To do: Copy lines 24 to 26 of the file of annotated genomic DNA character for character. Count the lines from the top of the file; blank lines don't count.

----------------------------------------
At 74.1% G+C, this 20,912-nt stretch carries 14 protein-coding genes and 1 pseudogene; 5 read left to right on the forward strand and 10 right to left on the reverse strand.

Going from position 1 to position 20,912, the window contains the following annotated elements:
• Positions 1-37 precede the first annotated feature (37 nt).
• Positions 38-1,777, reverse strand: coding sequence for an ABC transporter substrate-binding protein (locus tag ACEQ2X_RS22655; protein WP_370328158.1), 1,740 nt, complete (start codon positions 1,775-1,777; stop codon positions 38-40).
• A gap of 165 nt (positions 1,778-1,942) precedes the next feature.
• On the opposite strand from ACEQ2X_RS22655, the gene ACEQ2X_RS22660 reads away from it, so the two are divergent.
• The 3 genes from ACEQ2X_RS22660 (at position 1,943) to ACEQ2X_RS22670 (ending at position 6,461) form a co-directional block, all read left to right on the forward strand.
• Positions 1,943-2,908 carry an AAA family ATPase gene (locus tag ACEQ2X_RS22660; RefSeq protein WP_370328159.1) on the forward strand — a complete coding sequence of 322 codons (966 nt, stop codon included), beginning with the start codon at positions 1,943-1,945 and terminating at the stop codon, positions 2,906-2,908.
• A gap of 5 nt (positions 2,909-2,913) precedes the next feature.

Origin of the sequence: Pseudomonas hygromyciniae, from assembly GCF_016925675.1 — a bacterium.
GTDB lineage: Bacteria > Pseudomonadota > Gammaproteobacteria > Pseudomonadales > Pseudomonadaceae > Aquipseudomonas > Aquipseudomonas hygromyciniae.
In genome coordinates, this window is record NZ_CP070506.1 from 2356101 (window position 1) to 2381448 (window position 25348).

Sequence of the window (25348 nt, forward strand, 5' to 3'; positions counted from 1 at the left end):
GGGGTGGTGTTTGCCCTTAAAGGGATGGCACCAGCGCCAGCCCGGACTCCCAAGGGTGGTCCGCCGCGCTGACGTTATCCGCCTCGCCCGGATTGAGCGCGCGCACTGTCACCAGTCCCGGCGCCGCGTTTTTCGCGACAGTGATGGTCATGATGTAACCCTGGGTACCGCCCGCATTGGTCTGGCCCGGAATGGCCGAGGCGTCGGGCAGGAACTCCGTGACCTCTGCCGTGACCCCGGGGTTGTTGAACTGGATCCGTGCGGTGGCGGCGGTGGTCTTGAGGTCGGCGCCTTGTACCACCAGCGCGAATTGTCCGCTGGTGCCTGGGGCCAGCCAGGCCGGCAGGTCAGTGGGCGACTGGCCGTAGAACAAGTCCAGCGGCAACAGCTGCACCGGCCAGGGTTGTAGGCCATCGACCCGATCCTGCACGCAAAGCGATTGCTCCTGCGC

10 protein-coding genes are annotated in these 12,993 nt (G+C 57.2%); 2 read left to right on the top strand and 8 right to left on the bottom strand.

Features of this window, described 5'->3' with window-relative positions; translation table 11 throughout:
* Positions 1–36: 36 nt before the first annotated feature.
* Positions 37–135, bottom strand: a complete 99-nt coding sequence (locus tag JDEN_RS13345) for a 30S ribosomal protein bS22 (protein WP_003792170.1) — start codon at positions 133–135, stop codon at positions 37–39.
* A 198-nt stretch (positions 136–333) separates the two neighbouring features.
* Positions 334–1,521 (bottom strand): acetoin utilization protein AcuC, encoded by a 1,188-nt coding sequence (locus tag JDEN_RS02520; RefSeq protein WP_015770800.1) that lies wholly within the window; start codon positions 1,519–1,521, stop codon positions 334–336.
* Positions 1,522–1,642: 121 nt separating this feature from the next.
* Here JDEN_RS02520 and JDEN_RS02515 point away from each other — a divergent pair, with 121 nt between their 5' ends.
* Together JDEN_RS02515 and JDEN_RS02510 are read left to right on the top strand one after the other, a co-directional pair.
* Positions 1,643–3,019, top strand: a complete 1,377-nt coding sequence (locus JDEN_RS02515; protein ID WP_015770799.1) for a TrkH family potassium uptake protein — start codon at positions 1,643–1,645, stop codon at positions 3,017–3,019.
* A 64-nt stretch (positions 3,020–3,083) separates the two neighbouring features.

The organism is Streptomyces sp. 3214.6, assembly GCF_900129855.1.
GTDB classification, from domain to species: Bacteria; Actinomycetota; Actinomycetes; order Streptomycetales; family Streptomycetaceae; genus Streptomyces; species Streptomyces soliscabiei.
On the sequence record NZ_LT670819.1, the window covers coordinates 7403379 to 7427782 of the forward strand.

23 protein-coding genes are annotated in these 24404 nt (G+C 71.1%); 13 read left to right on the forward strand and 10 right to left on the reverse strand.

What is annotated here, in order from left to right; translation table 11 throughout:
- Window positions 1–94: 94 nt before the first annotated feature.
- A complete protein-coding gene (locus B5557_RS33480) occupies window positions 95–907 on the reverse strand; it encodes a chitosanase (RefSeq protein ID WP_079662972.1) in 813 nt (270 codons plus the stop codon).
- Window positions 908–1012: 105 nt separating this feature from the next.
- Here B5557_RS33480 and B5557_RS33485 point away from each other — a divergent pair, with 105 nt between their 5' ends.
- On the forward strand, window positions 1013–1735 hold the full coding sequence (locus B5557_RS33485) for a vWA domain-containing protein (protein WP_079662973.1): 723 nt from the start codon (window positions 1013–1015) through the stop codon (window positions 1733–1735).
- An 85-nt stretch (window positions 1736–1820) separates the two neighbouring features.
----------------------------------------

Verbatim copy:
* Positions 1,643–3,019, top strand: a complete 1,377-nt coding sequence (locus JDEN_RS02515; protein ID WP_015770799.1) for a TrkH family potassium uptake protein — start codon at positions 1,643–1,645, stop codon at positions 3,017–3,019.
* A 64-nt stretch (positions 3,020–3,083) separates the two neighbouring features.

The organism is Streptomyces sp. 3214.6, assembly GCF_900129855.1.